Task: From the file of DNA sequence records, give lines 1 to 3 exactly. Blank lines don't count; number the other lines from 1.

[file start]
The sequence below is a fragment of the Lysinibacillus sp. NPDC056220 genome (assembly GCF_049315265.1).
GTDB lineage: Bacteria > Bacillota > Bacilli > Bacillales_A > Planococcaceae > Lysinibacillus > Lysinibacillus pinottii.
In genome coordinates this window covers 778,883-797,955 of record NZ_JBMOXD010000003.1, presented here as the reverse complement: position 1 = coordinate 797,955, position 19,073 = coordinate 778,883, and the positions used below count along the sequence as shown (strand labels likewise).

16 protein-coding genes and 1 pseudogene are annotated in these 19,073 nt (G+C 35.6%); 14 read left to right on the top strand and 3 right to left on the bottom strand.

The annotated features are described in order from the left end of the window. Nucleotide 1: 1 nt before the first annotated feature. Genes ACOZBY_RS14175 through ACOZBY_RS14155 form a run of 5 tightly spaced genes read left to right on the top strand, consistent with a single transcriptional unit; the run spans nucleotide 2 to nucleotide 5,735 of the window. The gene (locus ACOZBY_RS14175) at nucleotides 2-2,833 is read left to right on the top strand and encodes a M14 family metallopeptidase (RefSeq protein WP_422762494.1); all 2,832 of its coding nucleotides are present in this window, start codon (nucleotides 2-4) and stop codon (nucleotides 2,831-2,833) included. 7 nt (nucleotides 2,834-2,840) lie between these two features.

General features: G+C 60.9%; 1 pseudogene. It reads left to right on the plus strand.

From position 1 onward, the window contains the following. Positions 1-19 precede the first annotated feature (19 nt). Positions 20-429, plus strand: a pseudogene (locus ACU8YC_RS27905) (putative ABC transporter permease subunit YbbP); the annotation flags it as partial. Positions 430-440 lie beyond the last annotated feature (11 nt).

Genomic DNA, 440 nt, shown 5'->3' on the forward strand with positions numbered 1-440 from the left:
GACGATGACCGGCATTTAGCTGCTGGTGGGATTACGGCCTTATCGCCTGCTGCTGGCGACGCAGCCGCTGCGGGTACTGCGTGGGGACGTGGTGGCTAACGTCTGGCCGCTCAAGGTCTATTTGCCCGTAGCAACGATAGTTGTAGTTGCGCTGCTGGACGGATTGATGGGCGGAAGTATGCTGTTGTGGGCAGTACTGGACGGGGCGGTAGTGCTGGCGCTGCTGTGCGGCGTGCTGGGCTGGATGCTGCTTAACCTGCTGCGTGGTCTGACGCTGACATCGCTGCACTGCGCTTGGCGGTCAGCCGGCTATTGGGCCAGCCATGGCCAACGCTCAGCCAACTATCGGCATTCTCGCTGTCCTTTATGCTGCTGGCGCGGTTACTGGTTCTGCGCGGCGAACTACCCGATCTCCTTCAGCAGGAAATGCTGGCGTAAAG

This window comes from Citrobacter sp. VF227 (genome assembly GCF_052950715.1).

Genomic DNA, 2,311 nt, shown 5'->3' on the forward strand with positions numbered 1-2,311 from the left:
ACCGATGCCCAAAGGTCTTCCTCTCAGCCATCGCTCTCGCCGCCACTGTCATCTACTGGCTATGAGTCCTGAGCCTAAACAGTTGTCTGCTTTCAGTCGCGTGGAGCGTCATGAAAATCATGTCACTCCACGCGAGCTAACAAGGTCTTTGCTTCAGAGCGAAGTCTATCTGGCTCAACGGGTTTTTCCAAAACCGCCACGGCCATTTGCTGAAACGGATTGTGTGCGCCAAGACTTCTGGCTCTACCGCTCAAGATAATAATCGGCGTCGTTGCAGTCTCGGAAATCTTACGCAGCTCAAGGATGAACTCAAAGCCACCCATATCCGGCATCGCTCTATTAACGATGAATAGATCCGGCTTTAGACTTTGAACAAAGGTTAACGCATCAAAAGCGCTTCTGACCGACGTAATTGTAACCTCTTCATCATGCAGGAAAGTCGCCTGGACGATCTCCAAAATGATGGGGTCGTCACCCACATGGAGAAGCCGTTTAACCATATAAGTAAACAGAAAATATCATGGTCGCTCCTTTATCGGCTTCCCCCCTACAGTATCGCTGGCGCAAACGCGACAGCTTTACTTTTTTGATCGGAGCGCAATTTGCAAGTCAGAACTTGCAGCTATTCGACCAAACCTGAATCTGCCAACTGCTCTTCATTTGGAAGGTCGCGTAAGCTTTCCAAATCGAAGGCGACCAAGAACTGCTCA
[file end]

The sequence below is a fragment of the Lysinibacillus sp. NPDC056220 genome (assembly GCF_049315265.1).
GTDB lineage: Bacteria > Bacillota > Bacilli > Bacillales_A > Planococcaceae > Lysinibacillus > Lysinibacillus pinottii.
In genome coordinates this window covers 778,883-797,955 of record NZ_JBMOXD010000003.1, presented here as the reverse complement: position 1 = coordinate 797,955, position 19,073 = coordinate 778,883, and the positions used below count along the sequence as shown (strand labels likewise).